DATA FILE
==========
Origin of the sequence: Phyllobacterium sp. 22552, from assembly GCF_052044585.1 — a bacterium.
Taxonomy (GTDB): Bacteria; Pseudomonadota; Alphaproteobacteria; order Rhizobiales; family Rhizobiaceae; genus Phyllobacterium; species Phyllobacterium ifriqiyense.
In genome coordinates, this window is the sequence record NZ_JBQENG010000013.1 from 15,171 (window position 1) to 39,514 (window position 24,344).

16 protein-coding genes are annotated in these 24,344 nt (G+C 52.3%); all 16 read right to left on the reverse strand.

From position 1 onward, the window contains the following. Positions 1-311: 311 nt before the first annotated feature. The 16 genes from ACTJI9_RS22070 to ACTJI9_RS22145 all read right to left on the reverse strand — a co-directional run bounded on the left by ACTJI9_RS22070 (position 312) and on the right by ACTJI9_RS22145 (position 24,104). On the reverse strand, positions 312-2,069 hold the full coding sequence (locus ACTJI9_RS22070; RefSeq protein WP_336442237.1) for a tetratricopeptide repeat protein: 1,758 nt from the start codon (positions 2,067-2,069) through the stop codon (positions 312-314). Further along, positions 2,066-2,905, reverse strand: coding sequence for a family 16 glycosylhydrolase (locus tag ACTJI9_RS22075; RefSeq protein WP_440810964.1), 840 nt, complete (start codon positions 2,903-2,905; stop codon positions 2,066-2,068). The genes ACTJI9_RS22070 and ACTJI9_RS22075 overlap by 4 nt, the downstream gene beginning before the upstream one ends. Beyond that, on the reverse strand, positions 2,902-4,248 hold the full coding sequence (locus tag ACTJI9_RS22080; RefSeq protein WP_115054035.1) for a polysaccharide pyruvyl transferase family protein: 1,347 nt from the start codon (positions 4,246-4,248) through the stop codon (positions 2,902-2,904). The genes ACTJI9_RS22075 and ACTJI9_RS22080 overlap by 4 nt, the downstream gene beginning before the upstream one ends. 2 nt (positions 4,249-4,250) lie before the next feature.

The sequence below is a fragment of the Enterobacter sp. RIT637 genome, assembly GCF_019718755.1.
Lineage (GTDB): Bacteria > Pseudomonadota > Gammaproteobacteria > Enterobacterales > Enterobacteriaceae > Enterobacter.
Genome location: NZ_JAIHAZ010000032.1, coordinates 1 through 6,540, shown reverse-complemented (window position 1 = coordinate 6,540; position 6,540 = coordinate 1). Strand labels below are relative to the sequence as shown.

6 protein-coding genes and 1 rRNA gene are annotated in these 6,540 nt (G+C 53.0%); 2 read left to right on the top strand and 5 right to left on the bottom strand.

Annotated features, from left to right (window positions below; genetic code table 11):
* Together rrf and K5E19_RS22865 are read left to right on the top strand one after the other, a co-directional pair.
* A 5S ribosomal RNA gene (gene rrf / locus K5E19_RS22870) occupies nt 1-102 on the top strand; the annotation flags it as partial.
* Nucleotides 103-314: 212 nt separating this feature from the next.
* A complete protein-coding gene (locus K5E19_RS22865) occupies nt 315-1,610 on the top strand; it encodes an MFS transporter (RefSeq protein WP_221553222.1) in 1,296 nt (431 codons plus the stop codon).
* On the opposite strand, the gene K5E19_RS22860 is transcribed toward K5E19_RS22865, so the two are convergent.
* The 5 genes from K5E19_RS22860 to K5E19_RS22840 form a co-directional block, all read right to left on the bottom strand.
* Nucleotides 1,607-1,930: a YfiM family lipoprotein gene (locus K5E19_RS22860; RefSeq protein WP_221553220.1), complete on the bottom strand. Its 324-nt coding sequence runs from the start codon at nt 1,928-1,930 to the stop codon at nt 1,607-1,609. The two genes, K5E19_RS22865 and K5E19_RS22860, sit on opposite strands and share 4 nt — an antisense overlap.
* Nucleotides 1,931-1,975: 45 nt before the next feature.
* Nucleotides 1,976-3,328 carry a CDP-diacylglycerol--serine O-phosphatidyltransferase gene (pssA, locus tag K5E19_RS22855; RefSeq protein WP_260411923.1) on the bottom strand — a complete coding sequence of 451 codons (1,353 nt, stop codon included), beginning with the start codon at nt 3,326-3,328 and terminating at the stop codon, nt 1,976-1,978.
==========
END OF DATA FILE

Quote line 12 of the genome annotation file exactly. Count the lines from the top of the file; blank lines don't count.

* A 5S ribosomal RNA gene (gene rrf / locus K5E19_RS22870) occupies nt 1-102 on the top strand; the annotation flags it as partial.